Rockford's Independent Newspaper

Sheriff addresses county jail lockdown situation

ROCKFORD — Winnebago County Sheriff Gary Caruana is standing by his decision to increase the time inmates spent locked in their cells after a sweeping round of cuts reduced the number of corrections officers last fall.

“When I ran for office four years ago, I communicated my concerns about the jail staffing and the dangerous position that the corrections officers were in,” Caruana said in a statement released Friday.

Last year, the county board approved a total of $4.3 million in cuts to the sheriff’s budget, something the sheriff said couldn’t have come at a worse time. The slashes, he said, were instituted just as he was working through plans to improve conditions at the jail for corrections officers and inmates.

Last October, a total of 64 positions, including 10 corrections officers, were eliminated in the first round of cuts. That’s when Caruana says safety concerns at the facility became even greater. So, he began locking prisoners down for four hours per day in addition to standard lockdowns during shift changes, meals and cell inspections.

“After I was elected, I worked hard to repair that situation but the $4.3 Million in cuts to the sheriff’s department was a huge setback,” Caruana added.

Winnebago County Board Chairman Frank Haney told The Times this week that the inmate-to-guard ratio is nearly the same as it was in 2012, when the jail housed 1,000 inmates per day. And he did not see the need for tripling lockdown time. Haney also said while the jail is operating with a reduced staff, other measures like additional surveillance cameras and more officer training have bolstered security. The sheriff also has the ability to pull from existing sources within his department.

Not so, Caruana said.

“Chairman Haney’s comment about shifting resources is dead wrong and demonstrates a high level of ignorance about the operations of the sheriff’s department,” he said.

Board member Ted Biondo told 13 WREX that county cutbacks were unavoidable and that the increased lockdowns appear to be nothing more than posturing.

“Ten officers leaving could not have caused the amount of shut down hours to quadruple, and it’s almost as if it was intentional to force this kind of funding which we don’t have to give,” Biondo said.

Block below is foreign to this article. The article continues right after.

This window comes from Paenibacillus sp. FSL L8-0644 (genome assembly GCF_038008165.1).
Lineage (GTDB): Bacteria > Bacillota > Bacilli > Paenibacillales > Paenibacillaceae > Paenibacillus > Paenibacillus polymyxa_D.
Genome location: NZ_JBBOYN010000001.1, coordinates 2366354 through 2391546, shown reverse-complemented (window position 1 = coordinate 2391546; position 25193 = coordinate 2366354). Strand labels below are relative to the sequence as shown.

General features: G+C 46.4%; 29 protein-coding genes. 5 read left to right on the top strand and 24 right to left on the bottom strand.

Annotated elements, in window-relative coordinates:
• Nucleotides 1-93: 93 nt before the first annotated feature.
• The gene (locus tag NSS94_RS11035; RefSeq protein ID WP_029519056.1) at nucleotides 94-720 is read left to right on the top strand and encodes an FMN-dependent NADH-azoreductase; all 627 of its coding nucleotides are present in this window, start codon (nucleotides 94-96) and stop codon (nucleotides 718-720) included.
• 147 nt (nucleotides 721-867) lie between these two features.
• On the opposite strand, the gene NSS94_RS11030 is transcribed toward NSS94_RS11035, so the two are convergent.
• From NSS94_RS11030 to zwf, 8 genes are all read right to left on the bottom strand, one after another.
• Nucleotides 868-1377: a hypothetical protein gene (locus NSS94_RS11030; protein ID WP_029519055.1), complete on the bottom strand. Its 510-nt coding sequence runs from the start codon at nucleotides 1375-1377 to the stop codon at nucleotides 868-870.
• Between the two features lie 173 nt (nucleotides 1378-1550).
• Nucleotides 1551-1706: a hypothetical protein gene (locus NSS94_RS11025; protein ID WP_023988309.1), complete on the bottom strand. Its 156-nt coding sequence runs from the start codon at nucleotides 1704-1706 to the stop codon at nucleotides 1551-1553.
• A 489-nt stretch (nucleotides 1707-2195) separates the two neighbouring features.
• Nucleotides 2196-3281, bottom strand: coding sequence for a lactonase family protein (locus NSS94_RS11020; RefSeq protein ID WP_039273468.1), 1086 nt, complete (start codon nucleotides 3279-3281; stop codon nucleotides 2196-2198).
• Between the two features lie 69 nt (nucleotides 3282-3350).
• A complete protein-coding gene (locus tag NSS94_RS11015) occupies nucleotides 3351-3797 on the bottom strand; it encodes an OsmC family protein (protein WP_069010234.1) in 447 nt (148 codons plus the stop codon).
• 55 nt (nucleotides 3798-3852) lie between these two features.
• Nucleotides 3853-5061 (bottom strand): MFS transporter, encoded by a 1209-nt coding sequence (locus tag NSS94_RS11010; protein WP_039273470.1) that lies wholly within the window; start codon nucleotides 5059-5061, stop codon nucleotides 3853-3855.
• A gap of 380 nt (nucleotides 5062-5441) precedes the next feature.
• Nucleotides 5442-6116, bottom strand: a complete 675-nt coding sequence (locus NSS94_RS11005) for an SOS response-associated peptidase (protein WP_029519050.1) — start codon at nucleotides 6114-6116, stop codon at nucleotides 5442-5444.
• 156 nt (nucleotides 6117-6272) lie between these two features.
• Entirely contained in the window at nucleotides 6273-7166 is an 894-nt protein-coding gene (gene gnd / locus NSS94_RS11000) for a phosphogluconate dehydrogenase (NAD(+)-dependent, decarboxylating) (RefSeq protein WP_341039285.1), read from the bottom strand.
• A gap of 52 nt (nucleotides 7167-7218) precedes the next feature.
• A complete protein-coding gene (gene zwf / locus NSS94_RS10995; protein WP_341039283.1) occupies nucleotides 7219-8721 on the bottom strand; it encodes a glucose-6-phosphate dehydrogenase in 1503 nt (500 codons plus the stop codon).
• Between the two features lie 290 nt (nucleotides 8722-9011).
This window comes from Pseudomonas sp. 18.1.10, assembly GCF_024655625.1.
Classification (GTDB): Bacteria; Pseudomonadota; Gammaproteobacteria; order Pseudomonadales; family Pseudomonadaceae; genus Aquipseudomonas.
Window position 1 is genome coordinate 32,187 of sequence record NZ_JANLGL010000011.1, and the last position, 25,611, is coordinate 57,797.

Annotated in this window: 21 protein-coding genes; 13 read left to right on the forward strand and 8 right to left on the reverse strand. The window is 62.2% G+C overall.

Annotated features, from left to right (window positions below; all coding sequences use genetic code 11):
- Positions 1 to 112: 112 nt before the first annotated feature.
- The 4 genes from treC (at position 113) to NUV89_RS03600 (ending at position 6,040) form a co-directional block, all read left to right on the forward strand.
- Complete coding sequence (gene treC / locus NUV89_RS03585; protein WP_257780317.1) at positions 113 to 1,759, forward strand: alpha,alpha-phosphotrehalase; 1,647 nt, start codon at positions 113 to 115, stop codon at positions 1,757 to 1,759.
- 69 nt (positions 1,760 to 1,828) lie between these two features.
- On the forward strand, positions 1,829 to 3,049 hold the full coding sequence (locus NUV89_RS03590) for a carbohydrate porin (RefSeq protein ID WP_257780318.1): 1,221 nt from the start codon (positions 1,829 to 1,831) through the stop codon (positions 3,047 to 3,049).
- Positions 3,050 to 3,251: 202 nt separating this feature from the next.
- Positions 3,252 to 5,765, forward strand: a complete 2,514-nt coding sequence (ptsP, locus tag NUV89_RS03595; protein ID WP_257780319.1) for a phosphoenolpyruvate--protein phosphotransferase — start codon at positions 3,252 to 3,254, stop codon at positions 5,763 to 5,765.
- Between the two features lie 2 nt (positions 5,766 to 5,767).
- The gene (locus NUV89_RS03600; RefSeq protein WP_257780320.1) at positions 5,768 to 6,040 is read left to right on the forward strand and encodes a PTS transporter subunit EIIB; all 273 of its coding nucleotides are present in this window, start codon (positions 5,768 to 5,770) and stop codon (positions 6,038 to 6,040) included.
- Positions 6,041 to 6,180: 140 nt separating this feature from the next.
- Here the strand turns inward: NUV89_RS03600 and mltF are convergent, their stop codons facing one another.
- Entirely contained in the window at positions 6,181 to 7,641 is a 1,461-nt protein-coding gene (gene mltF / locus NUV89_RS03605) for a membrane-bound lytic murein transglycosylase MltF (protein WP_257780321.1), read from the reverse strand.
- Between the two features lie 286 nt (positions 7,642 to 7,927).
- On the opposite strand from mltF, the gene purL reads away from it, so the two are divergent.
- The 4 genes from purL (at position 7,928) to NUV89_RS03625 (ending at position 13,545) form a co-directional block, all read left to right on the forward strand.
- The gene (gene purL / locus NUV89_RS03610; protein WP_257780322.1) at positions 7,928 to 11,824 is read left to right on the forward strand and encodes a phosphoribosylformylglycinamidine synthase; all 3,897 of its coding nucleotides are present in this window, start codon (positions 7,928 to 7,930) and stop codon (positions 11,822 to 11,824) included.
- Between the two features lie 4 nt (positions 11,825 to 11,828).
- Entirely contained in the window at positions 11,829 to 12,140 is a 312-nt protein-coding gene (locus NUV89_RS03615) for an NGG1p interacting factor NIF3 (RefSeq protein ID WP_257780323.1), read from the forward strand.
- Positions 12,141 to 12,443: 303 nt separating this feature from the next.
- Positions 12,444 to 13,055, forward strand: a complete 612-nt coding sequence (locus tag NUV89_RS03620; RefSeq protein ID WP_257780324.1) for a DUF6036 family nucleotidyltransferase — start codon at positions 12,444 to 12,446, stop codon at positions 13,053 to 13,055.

Caruana spurned that notion. He said he is doing anything but playing politics.

“I reject and challenge anyone who tries to impugn my character by suggesting that I have some political agenda,” the sheriff said. “The political agenda is clear with those who would pat themselves on the back for a balanced budget over public safety or the safety of our corrections officers.”

Caruana and Jail Superintendent Bob Redmond have been commenting on the situation since last summer. Both said they feared there could be legal repercussions if the department was forced to lay off staff. So far, they’ve been right. A total of 22 current and former inmates have sued the sheriff over what they’re claiming were excessive lockdowns last November and December, when inmates spent more than 1,900 hours alone in their cells each month.

The sheriff’s statement comes day after the Rockford Register Star released details of an Illinois Department of Corrections report that concludes that inmate lockdown time at the Winnebago County Jail exceeds state standards.

Redmond said in an earlier report that the department is asking some of its 149 corrections officers to work extra overtime to remedy the situation. The results have drastically reduced the number of lockdown hours, but it will ultimately come with increased payroll costs to the county.

Caruana says his next step is to present the board with a budget amendment that, if approved, would allow him to rehire as many as 30 officers. R.

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